New publication of Alessandro Manzoni’s literary letters
New issue in the National and European Edition of his work.
Manzoni was a central figure for Italy and Europe in the political, religious and philosophical debate of the nineteenth century. A reserved and bashful man, Manzoni tended towards a rational, lucid and suffered inner search. This is the portrait of Alessandro Manzoni that emerges from the new publication of the Literary Letters, promoted by the Centro Studi Studi Manzoniani. We spoke with Irene Gambacorti, a researcher at the Department of Humanities and Philosophy, who edited the work, together with Laura Diafani, a former research fellow at the University.
What is the meaning of this publication and its consistency?
It is a sort of privileged mirror, which returns essential pages of Italian and European culture of the nineteenth century through the space of seventy years, from Napoleon to Porta Pia. And it offers important epistolary dialogues for Manzoni’s artistic adventure: from Grossi to Tommaseo, Giusti and Capponi.
The volume — which is introduced by Gino Tellini, professor emeritus of Italian literature — is divided into two volumes and contains 772 letters exchanged between the writer and 91 correspondents — Italian and foreign writers, poets, scholars and linguists — from 1803 to 1873. Manzoni’s letters are 341, and 431 those of his correspondents.
What is new in this edition?
Through a careful survey of public and private archives (47 in total, of which 10 abroad), we recovered 153 unpublished letters, plus eight which were only partially published. Most of them were from his correspondents, but there are also seven new short letters by Manzoni which increase the known epistolary corpus of the writer.
We also found the autographs of 26 of Manzoni’s letters, plus one by Giuseppe Giusti, hitherto known only by copy or draft, and we tried to clarify some gray areas, placing in the appendix a number of unsent drafts, fragments of uncertain authenticity and probable fakes.
How did you work?
The edition intends first and foremost to present reliable texts from a philological point of view: each letter has been transcribed or double-checked against the autograph, if extant, and is accompanied by a critical apparatus highlighting variants and corrections, as well as extensive commentary notes.
The letters are in chronological order and allow us to follow through his dialogue with scholars, linguists, intellectuals, close friends or occasional interlocutors, the development of Manzoni’s interests and the intense work around his works: from the Adda idyll submitted to Vincenzo Monti by an eighteen-year-old Alessandro to the historical and linguistic studies of the octogenarian father of the country.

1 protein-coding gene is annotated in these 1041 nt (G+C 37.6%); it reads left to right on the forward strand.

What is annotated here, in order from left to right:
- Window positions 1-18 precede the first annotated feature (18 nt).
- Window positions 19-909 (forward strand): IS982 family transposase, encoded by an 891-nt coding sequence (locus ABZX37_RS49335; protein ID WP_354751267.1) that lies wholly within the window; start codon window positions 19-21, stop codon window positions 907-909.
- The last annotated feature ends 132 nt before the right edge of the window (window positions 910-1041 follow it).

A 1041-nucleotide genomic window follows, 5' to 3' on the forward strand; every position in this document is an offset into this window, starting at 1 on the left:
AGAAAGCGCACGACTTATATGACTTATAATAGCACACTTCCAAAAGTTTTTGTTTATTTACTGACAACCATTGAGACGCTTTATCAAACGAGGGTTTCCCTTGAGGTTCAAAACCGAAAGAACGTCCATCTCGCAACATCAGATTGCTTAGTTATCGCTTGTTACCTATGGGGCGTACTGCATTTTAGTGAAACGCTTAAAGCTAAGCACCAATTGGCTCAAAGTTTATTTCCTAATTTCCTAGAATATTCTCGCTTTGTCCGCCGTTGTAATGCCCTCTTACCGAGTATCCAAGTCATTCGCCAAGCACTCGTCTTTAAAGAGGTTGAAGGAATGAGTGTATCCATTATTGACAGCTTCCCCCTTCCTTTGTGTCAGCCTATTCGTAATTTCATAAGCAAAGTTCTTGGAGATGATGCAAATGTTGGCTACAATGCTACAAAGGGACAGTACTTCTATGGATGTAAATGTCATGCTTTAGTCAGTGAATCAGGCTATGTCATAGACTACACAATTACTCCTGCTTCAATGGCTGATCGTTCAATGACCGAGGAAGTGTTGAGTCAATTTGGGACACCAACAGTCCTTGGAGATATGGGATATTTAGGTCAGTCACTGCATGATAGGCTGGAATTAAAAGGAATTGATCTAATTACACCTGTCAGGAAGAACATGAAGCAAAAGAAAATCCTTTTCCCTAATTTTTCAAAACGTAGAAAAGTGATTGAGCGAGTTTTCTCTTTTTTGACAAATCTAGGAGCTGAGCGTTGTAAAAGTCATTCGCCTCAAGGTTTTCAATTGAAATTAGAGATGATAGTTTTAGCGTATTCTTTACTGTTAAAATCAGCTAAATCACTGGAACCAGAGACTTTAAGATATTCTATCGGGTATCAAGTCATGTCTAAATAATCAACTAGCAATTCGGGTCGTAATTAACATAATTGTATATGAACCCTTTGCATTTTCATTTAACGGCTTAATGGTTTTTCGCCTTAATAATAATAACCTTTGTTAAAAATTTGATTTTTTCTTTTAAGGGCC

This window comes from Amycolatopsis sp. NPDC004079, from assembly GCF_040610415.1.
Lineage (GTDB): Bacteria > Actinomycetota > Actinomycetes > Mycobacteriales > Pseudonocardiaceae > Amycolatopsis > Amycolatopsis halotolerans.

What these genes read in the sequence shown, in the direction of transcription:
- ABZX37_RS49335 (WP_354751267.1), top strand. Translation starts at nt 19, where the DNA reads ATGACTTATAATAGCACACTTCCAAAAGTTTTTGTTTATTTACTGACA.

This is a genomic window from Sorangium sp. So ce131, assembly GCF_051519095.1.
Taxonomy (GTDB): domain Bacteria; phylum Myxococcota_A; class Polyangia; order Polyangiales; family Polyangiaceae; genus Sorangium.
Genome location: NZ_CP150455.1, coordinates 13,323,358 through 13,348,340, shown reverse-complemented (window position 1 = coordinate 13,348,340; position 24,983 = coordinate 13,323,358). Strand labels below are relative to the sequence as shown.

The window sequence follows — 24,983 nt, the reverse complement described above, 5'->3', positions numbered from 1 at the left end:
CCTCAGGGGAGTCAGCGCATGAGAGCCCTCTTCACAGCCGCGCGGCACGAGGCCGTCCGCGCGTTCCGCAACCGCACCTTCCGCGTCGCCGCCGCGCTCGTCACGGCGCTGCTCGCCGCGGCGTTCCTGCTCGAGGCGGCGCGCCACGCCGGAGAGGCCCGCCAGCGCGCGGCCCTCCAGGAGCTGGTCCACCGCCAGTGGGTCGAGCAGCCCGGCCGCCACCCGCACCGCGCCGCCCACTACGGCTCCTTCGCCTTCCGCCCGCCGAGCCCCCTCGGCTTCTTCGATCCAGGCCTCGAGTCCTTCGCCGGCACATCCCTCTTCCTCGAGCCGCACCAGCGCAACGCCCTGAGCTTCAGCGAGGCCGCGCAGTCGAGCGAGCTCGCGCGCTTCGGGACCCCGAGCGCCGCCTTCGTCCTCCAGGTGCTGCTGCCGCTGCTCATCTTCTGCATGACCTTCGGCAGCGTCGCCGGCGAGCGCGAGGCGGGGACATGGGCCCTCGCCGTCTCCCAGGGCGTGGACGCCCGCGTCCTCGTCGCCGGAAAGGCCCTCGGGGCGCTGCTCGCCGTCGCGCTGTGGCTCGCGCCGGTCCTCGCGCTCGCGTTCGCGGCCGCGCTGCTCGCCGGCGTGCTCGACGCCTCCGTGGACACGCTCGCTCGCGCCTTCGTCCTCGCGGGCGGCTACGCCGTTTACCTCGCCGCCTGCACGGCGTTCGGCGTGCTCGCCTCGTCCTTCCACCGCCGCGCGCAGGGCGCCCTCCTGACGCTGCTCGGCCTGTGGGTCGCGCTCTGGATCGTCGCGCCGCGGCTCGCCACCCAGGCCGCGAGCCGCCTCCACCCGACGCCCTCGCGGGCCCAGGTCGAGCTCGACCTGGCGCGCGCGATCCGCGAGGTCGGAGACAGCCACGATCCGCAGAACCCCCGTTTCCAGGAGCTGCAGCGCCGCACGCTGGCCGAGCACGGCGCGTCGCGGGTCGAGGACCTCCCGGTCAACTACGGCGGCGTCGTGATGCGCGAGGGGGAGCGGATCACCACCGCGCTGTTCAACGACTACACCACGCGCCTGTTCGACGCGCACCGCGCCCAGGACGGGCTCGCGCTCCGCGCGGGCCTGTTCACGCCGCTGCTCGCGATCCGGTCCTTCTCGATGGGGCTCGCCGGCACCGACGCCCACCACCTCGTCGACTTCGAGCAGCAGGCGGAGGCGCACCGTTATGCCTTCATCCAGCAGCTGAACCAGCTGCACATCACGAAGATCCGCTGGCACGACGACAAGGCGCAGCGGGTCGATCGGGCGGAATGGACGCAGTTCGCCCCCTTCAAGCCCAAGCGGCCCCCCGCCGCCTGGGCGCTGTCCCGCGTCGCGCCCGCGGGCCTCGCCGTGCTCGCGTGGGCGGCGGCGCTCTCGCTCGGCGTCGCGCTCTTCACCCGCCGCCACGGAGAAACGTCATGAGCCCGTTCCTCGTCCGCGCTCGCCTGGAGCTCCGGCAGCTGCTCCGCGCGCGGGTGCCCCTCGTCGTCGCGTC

How does this publication fit within the national and European edition of the works promoted by the Centro Studi Studi Manzoniani?
Fifty years after publishing Manzoni’s letters edited by Cesare Arieti for the Mondadori Classics imprint, the new publication of Manzoni’s correspondence in the National Edition is finally presenting in its entirety the dialogue maintained by the writer with the interlocutors who have crossed or shared the his path of human and intellectual research. The volumes already published include those dedicated to the exchange of letters with Claude Fauriel and Antonio Rosmini; two volumes of family letters and a first volume of literary letters, in 2010, dedicated for the most part to Gaetano Cattaneo and to the German correspondents.
How is the character of the author reflected in the epistolary corpus? Is there a more intimate Manzoni?
The literary and linguistic interests dominate the correspondence of this author who is peculiarly reluctant to talk about himself, even in a style of writing like the epistolary one, typically a place of effusion of the ego (suffice it to think of Foscolo or Leopardi). Manzoni’s pages, which in their dialectic rigor often tend to resemble an essay proper (so much so that some letters will give origin to actual essays), are a mirror of his rational, lucid and painful inner search, that shows profound ethical roots and is moved by a strong tension toward knowledge. They tell us of his intellectual adventure, within a quiet and reserved life, apparently devoid of sensational events. But there is no lack, in his letter to friends, of playful and ironic skirmishes, and affectionate words.
Who did Manzoni correnspond with?
Reading the letters we come across a network of encounters, readings, exchanges that form the lively cultural fabric of the nineteenth century, with the contemporary political, religious and philosophical debate in the national and European sphere. We get to see his “Milanese” friends of the romantic group of the “Conciliatore” — first among them Tommaso Grossi and Luigi Rossari — and the “Florentines”, both by birth or choice (such as Gino Capponi and Niccolò Tommaseo), gathered around the Gabinetto Vieusseux and the “Antologia”, met during his famous Florentine stay of September 1827. The many French correspondents, especially in the area of liberal Catholicism, testify to the centrality of Manzoni’s role in the European culture of those years, and his participation in the most animated currents of thought. He is engaged in an intense and ongoing debate with linguists and lexicographers around the central problem of the national language, which, at the time, still found its central reference in the town of Florence. A large group of young writers and admirers seek frequent advice and approval from him, reflecting the public role soon reached by Manzoni.